The first time I met Ewelina, in the autumn of 1996, she was a nervous wreck. She was a frail young teen. We didn’t talk much because she spoke only Polish.
The last time I saw Ewelina, a week ago, she was a successful young business woman, confidently seated in the jury box at the U.S. Federal Building in Davenport. It was the jury box because spectator seating had overflowed for the 35 people — of all ages and from all nations — about to become United States citizens.
OUR EYES MET across this crowded courtroom Ewelina smiled. I don’t think she saw me blow her a kiss. By coincidence I was there to speak, something I do with hesitancy because I can easily put my foot in my mouth when talking.
Ewelina (pronounce that Ev-el-een-a) gratefully went through all the steps of becoming a citizen. The affecting ceremony, held several times a year, is something everyone should attend.
It is “God Bless America” emotional to watch the new citizens from far-away places — like Sudan and Ukraine and closer-in Mexico — clutch little American flags and smile at their triumph.
“This is my big achievement,” Ewelina said, with tears and much humility. “It has been a journey.”
IT HAS BEEN a remarkable journey. In the beginning, Ewelina raised her hand at school in Poland for permission to become a foreign exchange student, travel to America and learn English. The teacher raised her eyebrows. No one else in the class showed any interest. The teacher thought the dream of Ewelina Liguz to be incredulous.
At the U.S. embassy, Ewelina was refused a visa because she spoke no English. Determined, she returned a week later. She remembers a woman at the embassy telling her, “I will give you one chance, a visa for a year. After that? We’ll see.”
She landed in America on Aug. 13, 1996. First, she applied to Davenport West High School, where the quota of foreign exchange students was filled. Central High School welcomed her with warm arms. Her first assignment was an American history paper, but she could read no English.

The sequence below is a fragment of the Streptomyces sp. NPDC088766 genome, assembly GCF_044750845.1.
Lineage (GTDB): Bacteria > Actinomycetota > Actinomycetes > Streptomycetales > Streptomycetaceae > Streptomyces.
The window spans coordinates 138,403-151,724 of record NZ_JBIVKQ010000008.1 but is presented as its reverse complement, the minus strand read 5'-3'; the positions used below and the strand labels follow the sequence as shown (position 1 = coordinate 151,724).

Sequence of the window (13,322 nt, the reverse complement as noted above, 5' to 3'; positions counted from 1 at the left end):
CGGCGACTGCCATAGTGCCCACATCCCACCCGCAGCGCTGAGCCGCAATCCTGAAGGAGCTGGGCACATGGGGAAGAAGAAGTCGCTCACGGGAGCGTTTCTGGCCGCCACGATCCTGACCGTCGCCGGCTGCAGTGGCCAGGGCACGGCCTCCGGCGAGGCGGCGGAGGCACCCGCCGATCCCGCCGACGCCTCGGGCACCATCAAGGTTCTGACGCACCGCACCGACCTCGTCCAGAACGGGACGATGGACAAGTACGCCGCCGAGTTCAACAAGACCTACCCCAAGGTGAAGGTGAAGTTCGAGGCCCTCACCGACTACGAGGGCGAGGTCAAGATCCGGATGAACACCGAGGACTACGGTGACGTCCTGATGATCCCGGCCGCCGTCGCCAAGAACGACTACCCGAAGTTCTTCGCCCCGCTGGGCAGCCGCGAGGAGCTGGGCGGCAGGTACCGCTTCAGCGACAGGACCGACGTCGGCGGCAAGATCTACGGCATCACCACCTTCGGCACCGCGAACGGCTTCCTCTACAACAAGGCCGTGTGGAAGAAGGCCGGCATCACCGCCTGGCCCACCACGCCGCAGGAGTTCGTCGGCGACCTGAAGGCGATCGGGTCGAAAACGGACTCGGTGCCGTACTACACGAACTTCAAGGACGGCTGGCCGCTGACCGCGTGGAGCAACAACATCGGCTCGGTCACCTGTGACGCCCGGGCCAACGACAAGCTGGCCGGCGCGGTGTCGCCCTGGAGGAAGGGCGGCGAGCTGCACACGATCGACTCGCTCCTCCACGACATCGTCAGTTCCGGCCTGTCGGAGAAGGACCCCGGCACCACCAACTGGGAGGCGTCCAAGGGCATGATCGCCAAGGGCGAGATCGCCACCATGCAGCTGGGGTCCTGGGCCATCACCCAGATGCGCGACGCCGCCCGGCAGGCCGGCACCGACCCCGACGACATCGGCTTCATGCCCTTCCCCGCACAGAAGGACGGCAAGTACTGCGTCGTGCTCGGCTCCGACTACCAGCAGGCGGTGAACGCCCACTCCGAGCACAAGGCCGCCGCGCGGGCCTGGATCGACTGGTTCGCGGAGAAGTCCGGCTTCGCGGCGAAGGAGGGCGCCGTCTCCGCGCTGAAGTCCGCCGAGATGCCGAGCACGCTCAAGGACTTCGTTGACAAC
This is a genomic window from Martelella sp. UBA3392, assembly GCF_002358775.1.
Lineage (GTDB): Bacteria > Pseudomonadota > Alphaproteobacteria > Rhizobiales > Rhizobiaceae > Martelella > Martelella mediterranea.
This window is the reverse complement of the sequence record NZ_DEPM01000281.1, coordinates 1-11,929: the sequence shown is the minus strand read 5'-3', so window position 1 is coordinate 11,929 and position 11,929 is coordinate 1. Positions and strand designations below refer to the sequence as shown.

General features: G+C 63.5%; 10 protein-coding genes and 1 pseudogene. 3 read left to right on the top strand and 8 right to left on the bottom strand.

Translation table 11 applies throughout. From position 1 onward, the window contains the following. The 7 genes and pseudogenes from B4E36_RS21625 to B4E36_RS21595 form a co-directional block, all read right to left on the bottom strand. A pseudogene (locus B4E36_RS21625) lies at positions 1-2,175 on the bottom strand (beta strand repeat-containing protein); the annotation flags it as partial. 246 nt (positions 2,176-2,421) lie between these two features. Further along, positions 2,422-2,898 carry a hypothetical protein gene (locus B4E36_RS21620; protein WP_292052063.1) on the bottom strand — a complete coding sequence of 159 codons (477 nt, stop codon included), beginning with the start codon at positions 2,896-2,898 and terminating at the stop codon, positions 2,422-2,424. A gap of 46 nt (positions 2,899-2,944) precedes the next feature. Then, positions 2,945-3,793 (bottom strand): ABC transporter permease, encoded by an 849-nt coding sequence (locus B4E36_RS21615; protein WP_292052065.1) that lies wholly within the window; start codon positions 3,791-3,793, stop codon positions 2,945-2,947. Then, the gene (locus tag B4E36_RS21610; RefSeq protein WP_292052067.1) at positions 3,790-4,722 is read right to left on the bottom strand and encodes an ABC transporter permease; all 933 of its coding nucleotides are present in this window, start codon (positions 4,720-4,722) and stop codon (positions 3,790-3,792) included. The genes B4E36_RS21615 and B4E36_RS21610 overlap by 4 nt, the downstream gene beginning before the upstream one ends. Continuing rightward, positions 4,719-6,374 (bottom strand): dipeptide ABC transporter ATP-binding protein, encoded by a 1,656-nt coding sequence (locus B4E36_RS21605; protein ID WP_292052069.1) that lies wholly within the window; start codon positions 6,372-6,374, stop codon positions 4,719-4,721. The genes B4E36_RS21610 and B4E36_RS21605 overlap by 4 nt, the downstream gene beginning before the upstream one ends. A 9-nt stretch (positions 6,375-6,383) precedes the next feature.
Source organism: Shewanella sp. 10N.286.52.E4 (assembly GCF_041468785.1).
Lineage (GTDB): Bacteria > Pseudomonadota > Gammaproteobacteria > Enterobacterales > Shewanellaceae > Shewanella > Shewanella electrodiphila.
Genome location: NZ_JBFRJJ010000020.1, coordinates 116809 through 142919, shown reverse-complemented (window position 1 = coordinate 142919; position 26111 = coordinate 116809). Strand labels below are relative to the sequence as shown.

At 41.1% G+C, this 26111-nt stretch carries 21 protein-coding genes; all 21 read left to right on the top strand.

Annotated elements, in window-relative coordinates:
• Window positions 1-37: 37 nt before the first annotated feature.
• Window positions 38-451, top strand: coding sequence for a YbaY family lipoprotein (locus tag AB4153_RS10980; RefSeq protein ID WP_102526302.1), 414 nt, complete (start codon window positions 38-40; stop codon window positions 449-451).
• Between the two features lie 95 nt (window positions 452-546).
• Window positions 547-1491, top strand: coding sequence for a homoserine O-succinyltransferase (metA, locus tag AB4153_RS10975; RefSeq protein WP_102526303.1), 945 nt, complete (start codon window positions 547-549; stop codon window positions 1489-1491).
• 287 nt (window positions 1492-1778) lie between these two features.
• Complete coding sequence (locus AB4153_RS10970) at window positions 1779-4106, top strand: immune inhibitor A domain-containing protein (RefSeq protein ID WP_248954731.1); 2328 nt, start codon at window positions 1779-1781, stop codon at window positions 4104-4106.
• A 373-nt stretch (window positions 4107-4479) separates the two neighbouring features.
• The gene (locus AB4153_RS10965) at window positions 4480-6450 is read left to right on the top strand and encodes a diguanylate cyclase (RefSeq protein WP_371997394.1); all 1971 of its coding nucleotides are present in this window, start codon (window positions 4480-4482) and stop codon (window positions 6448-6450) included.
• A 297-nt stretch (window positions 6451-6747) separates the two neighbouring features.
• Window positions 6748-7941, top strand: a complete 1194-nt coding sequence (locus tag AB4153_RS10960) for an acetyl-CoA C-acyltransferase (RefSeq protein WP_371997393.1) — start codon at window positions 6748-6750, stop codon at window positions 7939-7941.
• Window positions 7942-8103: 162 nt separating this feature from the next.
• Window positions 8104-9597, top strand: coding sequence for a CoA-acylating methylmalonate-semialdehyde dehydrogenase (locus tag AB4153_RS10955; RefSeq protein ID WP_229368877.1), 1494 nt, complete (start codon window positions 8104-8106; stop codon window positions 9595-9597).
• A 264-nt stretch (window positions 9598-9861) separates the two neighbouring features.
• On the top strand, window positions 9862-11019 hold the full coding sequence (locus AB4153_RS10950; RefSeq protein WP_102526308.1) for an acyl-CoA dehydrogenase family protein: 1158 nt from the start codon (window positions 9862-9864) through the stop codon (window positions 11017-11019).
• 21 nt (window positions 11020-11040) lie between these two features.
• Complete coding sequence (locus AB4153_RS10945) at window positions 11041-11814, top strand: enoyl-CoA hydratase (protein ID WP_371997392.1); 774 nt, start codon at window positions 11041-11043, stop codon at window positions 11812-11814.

“Word for word I went from Polish to English with a translation dictionary,” she remembers. She was such a whiz in advanced geometry that, most hesitantly, she would correct the teacher’s work on the chalk board. Fellow students used calculators; Ewelina worked out problems in her head. The assistant principal, Tom Voorhees, told me one day, “We have a genius in Ewelina. Write about her.”
I did, and we became close friends. Her American godmother was the late Lynda Modlinski. Together, they would sit nightly on the floor in front of the fridge, working with a set of child’s magnetic letters to teach her English.
Ewelina sailed through Central — not without a few struggles — with a 4.0 grade point average. She worked her way through St. Ambrose University, sometimes three jobs, graduating at the top of her class with bachelor and master’s degrees.
Along came marriage to David Bergert and a son, Jonathan, now 4. Then, a job at Quad-City Bank & Trust where she has been promoted to credit administration officer.
“I could see stars in her eyes,” says William Tank Jr., executive vice president and chief credit officer of QCR Holdings, parent company of the Quad-City Bank operation. “Ewelina is now training our youngest bankers.”
Dr. Ted Woodruff, a professor of economics and one of Ewelina’s teachers at St. Ambrose, says of her new citizenship and achievements: “It is a truly American success story, a classic accomplishment.”
Speaking assuredly, Ewelina says, “Only in America would I have such opportunities. I have been able to create my own path. Where else would this be possible?”
Contact Bill Wundram at (563) 383-2249 or email@example.com.